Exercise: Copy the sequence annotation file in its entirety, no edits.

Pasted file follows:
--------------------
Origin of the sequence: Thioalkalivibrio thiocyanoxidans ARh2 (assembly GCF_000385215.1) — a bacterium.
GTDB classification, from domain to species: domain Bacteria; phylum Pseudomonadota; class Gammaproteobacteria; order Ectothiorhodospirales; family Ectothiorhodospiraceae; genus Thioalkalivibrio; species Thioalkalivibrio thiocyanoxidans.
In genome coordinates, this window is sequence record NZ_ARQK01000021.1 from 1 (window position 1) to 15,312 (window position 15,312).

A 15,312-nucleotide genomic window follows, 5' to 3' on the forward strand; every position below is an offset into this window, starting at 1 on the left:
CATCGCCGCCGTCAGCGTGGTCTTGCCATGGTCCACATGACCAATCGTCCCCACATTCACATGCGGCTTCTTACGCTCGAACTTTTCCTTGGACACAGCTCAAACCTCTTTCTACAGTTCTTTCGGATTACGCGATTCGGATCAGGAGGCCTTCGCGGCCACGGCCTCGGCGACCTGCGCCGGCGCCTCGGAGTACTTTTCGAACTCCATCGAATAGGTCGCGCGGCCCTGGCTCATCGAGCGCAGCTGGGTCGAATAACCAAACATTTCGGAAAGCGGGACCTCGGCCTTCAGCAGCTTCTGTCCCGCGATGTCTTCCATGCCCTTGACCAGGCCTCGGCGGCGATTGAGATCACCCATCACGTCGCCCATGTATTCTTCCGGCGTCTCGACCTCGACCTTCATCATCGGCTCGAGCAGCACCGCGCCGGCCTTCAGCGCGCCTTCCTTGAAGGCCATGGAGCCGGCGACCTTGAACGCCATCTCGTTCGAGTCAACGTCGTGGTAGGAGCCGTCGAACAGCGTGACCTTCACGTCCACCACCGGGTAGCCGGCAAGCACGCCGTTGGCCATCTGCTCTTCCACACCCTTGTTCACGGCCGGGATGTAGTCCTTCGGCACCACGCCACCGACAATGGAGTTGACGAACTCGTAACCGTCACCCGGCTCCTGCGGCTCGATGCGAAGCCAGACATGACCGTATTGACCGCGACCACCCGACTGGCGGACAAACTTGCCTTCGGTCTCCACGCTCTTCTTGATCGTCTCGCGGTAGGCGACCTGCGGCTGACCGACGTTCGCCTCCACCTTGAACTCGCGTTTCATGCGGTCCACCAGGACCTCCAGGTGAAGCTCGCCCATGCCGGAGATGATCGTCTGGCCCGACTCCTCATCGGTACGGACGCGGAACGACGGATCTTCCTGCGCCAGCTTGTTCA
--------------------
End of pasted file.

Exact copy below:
Origin of the sequence: Thioalkalivibrio thiocyanoxidans ARh2 (assembly GCF_000385215.1) — a bacterium.
GTDB classification, from domain to species: domain Bacteria; phylum Pseudomonadota; class Gammaproteobacteria; order Ectothiorhodospirales; family Ectothiorhodospiraceae; genus Thioalkalivibrio; species Thioalkalivibrio thiocyanoxidans.
In genome coordinates, this window is sequence record NZ_ARQK01000021.1 from 1 (window position 1) to 15,312 (window position 15,312).

A 15,312-nucleotide genomic window follows, 5' to 3' on the forward strand; every position below is an offset into this window, starting at 1 on the left:
CATCGCCGCCGTCAGCGTGGTCTTGCCATGGTCCACATGACCAATCGTCCCCACATTCACATGCGGCTTCTTACGCTCGAACTTTTCCTTGGACACAGCTCAAACCTCTTTCTACAGTTCTTTCGGATTACGCGATTCGGATCAGGAGGCCTTCGCGGCCACGGCCTCGGCGACCTGCGCCGGCGCCTCGGAGTACTTTTCGAACTCCATCGAATAGGTCGCGCGGCCCTGGCTCATCGAGCGCAGCTGGGTCGAATAACCAAACATTTCGGAAAGCGGGACCTCGGCCTTCAGCAGCTTCTGTCCCGCGATGTCTTCCATGCCCTTGACCAGGCCTCGGCGGCGATTGAGATCACCCATCACGTCGCCCATGTATTCTTCCGGCGTCTCGACCTCGACCTTCATCATCGGCTCGAGCAGCACCGCGCCGGCCTTCAGCGCGCCTTCCTTGAAGGCCATGGAGCCGGCGACCTTGAACGCCATCTCGTTCGAGTCAACGTCGTGGTAGGAGCCGTCGAACAGCGTGACCTTCACGTCCACCACCGGGTAGCCGGCAAGCACGCCGTTGGCCATCTGCTCTTCCACACCCTTGTTCACGGCCGGGATGTAGTCCTTCGGCACCACGCCACCGACAATGGAGTTGACGAACTCGTAACCGTCACCCGGCTCCTGCGGCTCGATGCGAAGCCAGACATGACCGTATTGACCGCGACCACCCGACTGGCGGACAAACTTGCCTTCGGTCTCCACGCTCTTCTTGATCGTCTCGCGGTAGGCGACCTGCGGCTGACCGACGTTCGCCTCCACCTTGAACTCGCGTTTCATGCGGTCCACCAGGACCTCCAGGTGAAGCTCGCCCATGCCGGAGATGATCGTCTGGCCCGACTCCTCATCGGTACGGACGCGGAACGACGGATCTTCCTGCGCCAGCTTGTTCA